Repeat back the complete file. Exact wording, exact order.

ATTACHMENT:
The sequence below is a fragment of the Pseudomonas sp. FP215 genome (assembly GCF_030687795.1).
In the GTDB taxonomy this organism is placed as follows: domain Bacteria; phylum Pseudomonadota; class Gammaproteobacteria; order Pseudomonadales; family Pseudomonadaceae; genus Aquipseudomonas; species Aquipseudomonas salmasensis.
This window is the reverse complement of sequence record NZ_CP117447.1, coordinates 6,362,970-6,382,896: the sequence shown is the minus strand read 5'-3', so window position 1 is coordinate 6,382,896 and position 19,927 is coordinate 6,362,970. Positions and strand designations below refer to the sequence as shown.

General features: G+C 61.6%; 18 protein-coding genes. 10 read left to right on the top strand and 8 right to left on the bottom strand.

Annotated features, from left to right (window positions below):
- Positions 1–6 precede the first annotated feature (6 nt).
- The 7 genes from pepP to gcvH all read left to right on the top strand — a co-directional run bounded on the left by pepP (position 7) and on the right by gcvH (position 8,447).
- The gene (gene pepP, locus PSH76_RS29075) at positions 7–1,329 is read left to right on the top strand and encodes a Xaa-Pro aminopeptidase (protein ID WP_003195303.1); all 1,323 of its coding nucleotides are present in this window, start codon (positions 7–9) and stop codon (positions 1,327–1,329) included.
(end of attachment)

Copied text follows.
The sequence below is a fragment of the Pseudomonas sp. FP215 genome (assembly GCF_030687795.1).
In the GTDB taxonomy this organism is placed as follows: domain Bacteria; phylum Pseudomonadota; class Gammaproteobacteria; order Pseudomonadales; family Pseudomonadaceae; genus Aquipseudomonas; species Aquipseudomonas salmasensis.
This window is the reverse complement of sequence record NZ_CP117447.1, coordinates 6,362,970-6,382,896: the sequence shown is the minus strand read 5'-3', so window position 1 is coordinate 6,382,896 and position 19,927 is coordinate 6,362,970. Positions and strand designations below refer to the sequence as shown.

General features: G+C 61.6%; 18 protein-coding genes. 10 read left to right on the top strand and 8 right to left on the bottom strand.

Annotated features, from left to right (window positions below):
- Positions 1–6 precede the first annotated feature (6 nt).
- The 7 genes from pepP to gcvH all read left to right on the top strand — a co-directional run bounded on the left by pepP (position 7) and on the right by gcvH (position 8,447).
- The gene (gene pepP, locus PSH76_RS29075) at positions 7–1,329 is read left to right on the top strand and encodes a Xaa-Pro aminopeptidase (protein ID WP_003195303.1); all 1,323 of its coding nucleotides are present in this window, start codon (positions 7–9) and stop codon (positions 1,327–1,329) included.